Microsoft makes IE with component activation change available to testers

Microsoft makes IE with component activation change available to testers

Summary: The so-called Internet Explorer Automatic Component Activation (IE ACA) update for Internet Explorer 6 and 7 is now available to testers who want to check out Microsoft's IE refresh that will disable the "Click to Activate" control.

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TOPICS: Browser, Microsoft
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Microsoft is on a test-build roll this week. The latest team to offer a test build of a new release is the Internet Explorer (IE) one.

On the IE Team blog, Microsoft officials posted on December 11 about the availability of the so-called Internet Explorer Automatic Component Activation (IE ACA) update.

The IE team has posted for download public test builds of IE 6 and IE 7 that disable the "click to activate" feature that Microsoft added to IE in April 2006 in order to comply with a patent-infringement ruling against Microsoft. In August, Microsoft settled with the plaintiff, Eolas, for an undisclosed amount. Consequently, Microsoft no longer needs to provide a separate "click to activate" control to supplement IE.

Microsoft has made available a number of IE builds that disable the control: IE 6 for XP, IE 6 for Windows Server 2003, IE 7 for XP, IE 7 for Windows Server 2003 and IE 7 for Windows Vista. All of those builds can be accessed via a Microsoft Knowledge Base article page on the browser refresh.

Microsoft officials said in November that the company planned to release a test version of the IE refresh in December 2007. The final release of the IE refresh is set for April 2008, and will be released as part of an IE Cumulative Update, according to Microsoft.

Topics: Browser, Microsoft

About

Mary Jo has covered the tech industry for 30 years for a variety of publications and Web sites, and is a frequent guest on radio, TV and podcasts, speaking about all things Microsoft-related. She is the author of Microsoft 2.0: How Microsoft plans to stay relevant in the post-Gates era (John Wiley & Sons, 2008).

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11 comments
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  • Excellent news for end users and web designers.

    Guess no one realy needed EOLAS after all...
    No_Ax_to_Grind
    • This coming from Mr. I love patents? (nt)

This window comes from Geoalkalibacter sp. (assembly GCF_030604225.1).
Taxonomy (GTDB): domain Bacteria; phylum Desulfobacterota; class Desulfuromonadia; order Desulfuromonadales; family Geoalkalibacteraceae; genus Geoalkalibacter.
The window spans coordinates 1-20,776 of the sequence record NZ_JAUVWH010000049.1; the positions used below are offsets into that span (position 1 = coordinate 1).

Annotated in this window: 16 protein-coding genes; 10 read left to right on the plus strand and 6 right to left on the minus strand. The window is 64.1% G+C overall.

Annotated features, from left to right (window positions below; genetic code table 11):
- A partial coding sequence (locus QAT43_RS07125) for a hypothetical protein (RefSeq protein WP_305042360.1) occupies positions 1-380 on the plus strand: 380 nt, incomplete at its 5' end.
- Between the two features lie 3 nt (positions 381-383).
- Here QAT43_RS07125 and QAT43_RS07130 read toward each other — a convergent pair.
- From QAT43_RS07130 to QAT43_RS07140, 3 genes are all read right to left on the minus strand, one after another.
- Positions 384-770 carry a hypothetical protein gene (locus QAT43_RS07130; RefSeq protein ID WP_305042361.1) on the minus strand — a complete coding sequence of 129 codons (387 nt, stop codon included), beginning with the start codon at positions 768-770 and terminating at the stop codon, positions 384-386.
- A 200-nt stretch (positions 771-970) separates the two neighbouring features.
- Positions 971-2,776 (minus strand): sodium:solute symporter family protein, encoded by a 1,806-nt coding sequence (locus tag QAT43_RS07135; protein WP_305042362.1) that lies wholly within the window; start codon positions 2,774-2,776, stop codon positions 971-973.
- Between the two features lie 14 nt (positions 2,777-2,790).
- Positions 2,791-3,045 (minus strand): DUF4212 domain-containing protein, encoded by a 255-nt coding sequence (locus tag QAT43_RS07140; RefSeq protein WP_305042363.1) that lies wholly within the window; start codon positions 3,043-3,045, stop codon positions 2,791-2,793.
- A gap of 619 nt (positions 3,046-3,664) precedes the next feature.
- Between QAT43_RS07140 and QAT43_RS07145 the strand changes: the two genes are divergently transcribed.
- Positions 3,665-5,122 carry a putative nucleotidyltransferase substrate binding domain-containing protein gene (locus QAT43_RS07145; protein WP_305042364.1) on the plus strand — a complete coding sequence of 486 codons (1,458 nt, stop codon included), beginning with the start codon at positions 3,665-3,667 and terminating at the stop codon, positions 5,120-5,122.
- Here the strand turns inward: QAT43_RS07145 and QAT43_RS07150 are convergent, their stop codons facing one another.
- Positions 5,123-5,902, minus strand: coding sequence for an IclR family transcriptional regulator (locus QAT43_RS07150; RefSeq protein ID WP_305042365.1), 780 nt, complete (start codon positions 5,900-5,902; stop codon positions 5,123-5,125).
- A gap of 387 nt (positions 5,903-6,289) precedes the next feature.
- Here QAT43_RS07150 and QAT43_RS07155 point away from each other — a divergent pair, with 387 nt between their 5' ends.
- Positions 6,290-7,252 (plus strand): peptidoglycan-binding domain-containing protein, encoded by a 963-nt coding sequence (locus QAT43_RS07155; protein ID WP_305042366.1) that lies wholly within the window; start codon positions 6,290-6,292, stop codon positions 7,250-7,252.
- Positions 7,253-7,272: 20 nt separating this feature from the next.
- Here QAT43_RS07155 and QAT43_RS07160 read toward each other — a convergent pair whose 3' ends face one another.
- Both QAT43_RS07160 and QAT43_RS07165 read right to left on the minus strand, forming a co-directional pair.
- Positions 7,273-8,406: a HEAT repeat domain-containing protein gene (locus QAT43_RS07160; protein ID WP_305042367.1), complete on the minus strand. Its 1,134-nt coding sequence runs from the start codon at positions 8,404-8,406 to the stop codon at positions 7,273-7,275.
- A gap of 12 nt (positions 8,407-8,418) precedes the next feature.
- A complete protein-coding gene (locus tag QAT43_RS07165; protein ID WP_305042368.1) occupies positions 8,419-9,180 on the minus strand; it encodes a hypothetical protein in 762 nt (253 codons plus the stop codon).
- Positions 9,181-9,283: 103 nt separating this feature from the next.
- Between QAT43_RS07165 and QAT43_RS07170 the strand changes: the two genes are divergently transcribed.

nt = no text
      CobraA1
      • Gee, you seem to be completely confused

        becuase unlike yourself, I am actively working to have the laws changed. Perhaps if you did more than whine about people you are clueless about and actually did something you would get further. (I know, a strange concept for you isn't it...)
        No_Ax_to_Grind
        • How do you know?

          Ho do you know I'm not doing anything?

          And what are you doing about it anyways?
          CobraA1
    • "Guess no one realy needed EOLAS after all..."

      "Guess no one realy needed EOLAS after all..."

      Except for Microsoft , who paid EOLAS an undisclosed amount of money . Wow ,
      Microsoft is still innovating . NOT!!!
      Intellihence
      • in all fairness

        Apple, Firefox, and every other web browser maker stole the same thing. Eolas just went after the deepest pockets.

        Or do you mean Apple innovations, like CoverFlow or the iPod scrollwheel or an entire OS they had to cut and paste from FreeBSD?
        mdemuth
        • "stole"?

          Amazing how managing to create something without looking at somebody else's work is considered "stealing."
          CobraA1
      • Huh. paid? Naw, appealed.

        Sorry, your off base again...
        No_Ax_to_Grind
  • On a bug fix roll ...

    ... presuambly because of a downward turn in software quality. I'm tending to agree with AKH - consumers are in a perpetual state of beta.
    jacksonjohn
  • *Thumbs Up*

    This is great, I have found this activation "feature" to be incredibly annoying to no end. I will be more then happy to promptly install this update right when it is released. I am very thankful that Microsoft has been able to work out a deal to get rid of this god awful feature...

    - John Musbach
    John Musbach
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